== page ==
As a nonprofit membership organization, the Chattanooga Technology Council (ChaTech) sees how changes in technology impact our member companies which range from sole proprietors to large enterprise organizations. The constant change provides both opportunities and challenges. New software and hardware paradigms require companies to make decisions about when to adopt new technologies, how to integrate with current systems, and whether/how to phase out the old. Invariably, there are new threats along with new conveniences. For example, the Internet of Things (IoT) now allows companies to control building systems (lighting, HVAC) in a new way. However, there is now concern that these could be exploited to turn off air conditioning or shut down lighting – effectively shutting down operations or putting assets at risk. Each of these new advancements sets up an evolution of learning and defense that takes time and resources away from a company’s core focus on products or services. Each company has to think critically about how new technology will affect their business.
As technology has changed just about every industry from farming to finance, higher education has dramatically reinvented every one of its core activities. At the University of Tennessee at Chattanooga, constantly evolving technologies permeate every aspect of campus life. For attracting and enrolling students, we use state-of-the-art marketing software. Predictive analytics flag at-risk students, triggering appropriate intervention. Classroom audiovisual technologies support campus as well as global collaboration for students and faculty. Our SimCenter supports big-data research that makes UTC a smart university in a smart city. Every office on the campus uses integrated financial and reporting software assuring cost-effective management of state dollars.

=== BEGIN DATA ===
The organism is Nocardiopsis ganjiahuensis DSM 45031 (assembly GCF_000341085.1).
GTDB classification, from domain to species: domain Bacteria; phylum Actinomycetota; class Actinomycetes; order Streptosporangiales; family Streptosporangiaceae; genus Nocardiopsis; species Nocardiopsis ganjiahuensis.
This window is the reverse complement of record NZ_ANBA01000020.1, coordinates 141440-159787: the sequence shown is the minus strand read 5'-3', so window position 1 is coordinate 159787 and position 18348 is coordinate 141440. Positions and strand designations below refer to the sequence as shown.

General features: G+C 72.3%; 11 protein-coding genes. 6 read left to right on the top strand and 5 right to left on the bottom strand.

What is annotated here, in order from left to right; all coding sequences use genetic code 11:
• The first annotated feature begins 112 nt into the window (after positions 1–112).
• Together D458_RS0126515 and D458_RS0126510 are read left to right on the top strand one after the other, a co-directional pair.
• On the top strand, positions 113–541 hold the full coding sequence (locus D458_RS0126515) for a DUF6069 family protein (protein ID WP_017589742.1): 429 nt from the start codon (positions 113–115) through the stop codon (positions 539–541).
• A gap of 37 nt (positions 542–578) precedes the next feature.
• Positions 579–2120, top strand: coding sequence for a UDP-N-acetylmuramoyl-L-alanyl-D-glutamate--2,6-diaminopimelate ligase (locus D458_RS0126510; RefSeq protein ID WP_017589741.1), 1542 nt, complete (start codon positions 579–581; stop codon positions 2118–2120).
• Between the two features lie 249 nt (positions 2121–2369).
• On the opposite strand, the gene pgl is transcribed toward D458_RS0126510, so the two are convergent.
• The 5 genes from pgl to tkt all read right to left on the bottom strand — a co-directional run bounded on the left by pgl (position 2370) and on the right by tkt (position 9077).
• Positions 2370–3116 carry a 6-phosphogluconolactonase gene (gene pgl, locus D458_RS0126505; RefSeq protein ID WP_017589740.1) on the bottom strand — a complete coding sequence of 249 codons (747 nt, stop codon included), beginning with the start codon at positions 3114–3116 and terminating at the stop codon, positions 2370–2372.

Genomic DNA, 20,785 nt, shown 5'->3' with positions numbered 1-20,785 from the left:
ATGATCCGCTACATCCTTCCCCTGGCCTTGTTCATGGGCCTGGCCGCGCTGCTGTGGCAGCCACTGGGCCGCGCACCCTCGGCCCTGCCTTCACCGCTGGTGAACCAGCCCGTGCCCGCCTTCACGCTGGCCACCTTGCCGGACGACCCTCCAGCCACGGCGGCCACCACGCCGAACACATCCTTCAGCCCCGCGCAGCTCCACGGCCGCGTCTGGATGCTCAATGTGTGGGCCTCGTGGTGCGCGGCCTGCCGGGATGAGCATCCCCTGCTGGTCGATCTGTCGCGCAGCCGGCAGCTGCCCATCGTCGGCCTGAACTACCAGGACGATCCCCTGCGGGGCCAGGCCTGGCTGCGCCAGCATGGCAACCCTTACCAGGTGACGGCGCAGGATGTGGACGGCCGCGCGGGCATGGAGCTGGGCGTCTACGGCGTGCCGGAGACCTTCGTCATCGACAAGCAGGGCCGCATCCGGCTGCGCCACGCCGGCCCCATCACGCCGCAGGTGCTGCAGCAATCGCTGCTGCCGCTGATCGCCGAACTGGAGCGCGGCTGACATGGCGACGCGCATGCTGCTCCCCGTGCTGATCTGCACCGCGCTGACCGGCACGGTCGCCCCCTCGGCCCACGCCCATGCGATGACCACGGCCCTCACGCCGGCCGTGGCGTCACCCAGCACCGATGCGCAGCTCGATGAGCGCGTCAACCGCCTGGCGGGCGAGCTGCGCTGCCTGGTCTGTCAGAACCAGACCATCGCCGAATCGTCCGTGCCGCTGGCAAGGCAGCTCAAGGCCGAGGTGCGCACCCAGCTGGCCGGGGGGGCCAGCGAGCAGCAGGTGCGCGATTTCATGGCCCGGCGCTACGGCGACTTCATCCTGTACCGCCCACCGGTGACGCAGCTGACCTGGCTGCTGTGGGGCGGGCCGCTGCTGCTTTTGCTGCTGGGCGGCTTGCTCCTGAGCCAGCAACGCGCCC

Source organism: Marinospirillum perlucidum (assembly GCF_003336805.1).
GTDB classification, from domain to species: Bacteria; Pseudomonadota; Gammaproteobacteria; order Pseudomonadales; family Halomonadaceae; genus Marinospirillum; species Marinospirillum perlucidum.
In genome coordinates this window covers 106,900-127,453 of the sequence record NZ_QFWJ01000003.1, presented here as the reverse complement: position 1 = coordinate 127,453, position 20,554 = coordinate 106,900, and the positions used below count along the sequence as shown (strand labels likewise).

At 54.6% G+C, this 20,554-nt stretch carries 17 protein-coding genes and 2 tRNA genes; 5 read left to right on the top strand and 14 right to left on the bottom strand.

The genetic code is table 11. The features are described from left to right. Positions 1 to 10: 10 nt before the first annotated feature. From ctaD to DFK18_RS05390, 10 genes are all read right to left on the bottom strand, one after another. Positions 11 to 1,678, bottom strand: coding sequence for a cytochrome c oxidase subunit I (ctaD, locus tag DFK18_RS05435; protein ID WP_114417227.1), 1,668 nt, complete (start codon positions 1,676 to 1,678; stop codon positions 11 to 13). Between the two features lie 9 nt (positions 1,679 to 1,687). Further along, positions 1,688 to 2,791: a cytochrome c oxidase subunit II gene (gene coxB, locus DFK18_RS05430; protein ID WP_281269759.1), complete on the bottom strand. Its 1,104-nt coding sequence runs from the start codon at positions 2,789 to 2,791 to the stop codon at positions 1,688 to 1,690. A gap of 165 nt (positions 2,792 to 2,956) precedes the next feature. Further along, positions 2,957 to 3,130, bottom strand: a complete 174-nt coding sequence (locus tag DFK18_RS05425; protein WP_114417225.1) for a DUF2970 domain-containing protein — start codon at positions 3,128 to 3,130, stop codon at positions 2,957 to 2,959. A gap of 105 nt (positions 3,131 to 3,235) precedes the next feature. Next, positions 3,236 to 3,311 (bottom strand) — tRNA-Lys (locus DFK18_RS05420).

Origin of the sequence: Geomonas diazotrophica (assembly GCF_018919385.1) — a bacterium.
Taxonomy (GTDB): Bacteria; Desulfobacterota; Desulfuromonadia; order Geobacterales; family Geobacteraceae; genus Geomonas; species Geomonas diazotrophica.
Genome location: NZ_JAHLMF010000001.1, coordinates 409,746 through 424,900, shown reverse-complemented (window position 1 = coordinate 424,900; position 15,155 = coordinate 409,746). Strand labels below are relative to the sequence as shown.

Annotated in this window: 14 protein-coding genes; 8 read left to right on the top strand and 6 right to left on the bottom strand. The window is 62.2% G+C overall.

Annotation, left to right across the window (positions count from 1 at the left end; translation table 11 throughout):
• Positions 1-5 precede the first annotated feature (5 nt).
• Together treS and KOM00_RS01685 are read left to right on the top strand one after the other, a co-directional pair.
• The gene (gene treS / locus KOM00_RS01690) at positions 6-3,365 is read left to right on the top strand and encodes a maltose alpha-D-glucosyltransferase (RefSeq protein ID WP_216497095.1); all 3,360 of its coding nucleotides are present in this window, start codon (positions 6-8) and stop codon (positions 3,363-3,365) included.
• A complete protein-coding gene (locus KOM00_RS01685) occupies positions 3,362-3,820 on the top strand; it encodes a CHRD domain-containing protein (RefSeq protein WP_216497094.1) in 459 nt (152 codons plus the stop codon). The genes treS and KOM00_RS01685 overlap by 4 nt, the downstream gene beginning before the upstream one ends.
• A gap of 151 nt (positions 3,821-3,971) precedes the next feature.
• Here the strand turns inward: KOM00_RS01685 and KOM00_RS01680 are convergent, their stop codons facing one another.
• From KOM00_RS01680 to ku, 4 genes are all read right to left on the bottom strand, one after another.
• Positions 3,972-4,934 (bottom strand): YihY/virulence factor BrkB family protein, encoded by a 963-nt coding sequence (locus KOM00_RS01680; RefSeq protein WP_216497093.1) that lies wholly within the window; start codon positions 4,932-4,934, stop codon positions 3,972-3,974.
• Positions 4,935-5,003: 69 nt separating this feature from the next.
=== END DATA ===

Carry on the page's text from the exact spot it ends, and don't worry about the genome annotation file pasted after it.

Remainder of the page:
From increased competition from online retailers to shifting expectations from our customers, technology has dramatically impacted every facet of the retail industry. At CBL, we have responded to these opportunities by adding consumer-facing WiFi across our portfolio, allowing our customers seamless connectivity as they use their mobile devices to research purchases while in-store. WiFi is not only an invaluable amenity to customers, but also as those customers authenticate into the network, it provides CBL information about customer dwell time and areas of high traffic and traffic flow. This information, coupled with information available from traffic and demographic cameras and sensors, can be shared with retailers through CBL’s new retailer services program to close the gap between common area traffic and store conversion. CBL is launching this retailer services pilot with a select group of current retailers as well as e-commerce retailers looking to expand into physical retail.